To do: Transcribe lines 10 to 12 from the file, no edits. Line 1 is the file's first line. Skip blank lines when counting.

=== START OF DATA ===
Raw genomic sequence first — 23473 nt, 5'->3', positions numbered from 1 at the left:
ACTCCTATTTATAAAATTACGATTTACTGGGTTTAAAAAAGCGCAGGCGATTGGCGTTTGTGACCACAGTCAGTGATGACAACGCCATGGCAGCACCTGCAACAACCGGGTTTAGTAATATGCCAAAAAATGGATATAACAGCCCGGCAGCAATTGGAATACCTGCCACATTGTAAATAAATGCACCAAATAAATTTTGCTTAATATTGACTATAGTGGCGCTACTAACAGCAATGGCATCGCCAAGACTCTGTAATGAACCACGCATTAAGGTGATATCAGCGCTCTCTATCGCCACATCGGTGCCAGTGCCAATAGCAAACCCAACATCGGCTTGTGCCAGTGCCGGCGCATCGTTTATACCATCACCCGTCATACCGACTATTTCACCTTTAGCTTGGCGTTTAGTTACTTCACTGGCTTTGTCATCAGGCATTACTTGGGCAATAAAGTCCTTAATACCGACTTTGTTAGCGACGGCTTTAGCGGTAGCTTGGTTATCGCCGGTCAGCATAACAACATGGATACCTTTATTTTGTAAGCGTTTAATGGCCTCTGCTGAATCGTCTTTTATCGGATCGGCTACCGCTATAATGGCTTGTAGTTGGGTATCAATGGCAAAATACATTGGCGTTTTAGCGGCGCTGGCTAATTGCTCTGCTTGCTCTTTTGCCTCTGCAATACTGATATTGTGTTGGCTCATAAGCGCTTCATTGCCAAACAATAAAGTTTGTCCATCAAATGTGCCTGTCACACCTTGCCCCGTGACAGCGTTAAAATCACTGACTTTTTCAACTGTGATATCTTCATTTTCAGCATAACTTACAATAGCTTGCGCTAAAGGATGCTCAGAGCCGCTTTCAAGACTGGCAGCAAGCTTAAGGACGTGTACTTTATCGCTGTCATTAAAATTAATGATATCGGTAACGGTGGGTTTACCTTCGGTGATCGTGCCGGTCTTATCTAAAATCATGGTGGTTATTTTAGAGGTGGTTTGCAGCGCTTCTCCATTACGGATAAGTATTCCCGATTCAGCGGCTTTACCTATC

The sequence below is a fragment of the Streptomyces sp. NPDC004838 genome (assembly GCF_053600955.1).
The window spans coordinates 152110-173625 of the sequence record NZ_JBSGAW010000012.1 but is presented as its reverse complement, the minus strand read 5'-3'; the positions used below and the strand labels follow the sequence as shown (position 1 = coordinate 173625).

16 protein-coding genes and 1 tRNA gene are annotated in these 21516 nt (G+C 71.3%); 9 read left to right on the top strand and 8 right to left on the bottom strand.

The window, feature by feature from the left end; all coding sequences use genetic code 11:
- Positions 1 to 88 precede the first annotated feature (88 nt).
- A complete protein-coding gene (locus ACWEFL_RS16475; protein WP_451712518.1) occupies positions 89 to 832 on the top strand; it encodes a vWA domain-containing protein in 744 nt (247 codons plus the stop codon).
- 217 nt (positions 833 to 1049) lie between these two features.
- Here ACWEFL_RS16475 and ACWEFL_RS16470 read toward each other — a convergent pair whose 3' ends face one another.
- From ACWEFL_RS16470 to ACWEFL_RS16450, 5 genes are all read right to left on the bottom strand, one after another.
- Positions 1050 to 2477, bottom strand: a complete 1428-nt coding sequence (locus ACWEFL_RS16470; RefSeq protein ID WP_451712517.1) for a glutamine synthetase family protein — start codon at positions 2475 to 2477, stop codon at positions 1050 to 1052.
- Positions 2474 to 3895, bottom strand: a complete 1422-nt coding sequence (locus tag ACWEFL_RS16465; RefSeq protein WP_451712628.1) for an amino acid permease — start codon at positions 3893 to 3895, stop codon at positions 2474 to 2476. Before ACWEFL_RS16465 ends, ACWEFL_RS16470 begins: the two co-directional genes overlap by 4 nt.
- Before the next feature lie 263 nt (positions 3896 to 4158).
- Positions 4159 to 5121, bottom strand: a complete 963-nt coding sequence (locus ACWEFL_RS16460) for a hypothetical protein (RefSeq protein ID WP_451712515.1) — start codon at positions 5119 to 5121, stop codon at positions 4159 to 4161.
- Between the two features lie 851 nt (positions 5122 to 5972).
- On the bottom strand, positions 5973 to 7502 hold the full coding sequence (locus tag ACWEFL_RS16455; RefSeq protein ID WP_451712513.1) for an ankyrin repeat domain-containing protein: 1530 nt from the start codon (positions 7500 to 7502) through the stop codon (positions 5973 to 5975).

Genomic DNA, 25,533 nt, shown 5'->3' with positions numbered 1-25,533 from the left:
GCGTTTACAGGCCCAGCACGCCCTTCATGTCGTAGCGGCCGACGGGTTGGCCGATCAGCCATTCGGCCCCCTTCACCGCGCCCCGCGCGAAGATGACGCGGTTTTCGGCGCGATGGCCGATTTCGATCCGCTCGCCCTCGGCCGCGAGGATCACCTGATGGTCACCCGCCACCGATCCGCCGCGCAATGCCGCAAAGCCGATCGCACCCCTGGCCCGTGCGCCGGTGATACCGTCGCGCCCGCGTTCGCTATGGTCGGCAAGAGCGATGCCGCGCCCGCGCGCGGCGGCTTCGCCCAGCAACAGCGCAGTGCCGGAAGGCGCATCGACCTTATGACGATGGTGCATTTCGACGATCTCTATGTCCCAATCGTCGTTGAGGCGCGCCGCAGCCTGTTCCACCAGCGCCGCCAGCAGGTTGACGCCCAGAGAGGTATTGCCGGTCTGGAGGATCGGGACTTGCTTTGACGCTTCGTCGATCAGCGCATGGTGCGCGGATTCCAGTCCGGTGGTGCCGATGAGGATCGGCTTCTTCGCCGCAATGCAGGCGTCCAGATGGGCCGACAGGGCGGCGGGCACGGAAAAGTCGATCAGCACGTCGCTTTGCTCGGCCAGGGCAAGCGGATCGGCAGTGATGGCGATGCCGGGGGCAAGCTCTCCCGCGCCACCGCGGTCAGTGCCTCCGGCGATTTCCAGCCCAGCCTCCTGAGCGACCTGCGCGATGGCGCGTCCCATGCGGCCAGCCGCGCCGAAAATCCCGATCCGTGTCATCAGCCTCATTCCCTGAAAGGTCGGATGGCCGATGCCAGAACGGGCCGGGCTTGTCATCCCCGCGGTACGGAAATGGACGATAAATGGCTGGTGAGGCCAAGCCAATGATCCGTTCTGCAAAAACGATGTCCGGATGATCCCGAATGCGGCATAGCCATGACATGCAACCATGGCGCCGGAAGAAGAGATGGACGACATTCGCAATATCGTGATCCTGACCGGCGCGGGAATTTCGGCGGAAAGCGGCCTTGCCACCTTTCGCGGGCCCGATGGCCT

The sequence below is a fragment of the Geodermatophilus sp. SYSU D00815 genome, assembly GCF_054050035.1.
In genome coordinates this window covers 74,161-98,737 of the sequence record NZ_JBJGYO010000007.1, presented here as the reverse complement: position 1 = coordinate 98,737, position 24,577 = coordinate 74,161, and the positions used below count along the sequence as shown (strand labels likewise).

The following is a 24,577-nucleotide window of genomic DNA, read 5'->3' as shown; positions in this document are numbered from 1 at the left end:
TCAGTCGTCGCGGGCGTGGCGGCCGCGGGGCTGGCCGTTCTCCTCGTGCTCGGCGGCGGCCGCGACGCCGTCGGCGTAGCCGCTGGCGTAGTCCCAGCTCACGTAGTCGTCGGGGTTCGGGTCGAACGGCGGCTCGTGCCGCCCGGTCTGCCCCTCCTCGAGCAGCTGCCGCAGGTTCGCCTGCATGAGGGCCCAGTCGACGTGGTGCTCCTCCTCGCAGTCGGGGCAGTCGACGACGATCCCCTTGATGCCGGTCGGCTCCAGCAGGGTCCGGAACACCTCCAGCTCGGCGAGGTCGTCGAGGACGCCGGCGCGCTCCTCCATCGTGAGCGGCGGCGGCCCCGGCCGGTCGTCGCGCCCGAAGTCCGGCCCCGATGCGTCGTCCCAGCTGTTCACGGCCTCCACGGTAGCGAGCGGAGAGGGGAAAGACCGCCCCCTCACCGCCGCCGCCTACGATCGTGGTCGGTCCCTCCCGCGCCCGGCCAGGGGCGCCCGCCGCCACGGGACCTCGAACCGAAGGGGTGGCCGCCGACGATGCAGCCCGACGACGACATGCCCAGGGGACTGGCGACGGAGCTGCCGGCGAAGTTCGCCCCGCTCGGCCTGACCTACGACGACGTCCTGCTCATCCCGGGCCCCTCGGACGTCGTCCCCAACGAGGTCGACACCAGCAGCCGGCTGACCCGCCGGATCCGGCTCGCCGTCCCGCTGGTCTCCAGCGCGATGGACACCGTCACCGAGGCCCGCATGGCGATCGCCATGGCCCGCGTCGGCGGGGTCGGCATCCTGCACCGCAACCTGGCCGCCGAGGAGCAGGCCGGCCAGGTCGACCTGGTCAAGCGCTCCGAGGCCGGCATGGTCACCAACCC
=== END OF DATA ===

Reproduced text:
- Here ACWEFL_RS16475 and ACWEFL_RS16470 read toward each other — a convergent pair whose 3' ends face one another.
- From ACWEFL_RS16470 to ACWEFL_RS16450, 5 genes are all read right to left on the bottom strand, one after another.
- Positions 1050 to 2477, bottom strand: a complete 1428-nt coding sequence (locus ACWEFL_RS16470; RefSeq protein ID WP_451712517.1) for a glutamine synthetase family protein — start codon at positions 2475 to 2477, stop codon at positions 1050 to 1052.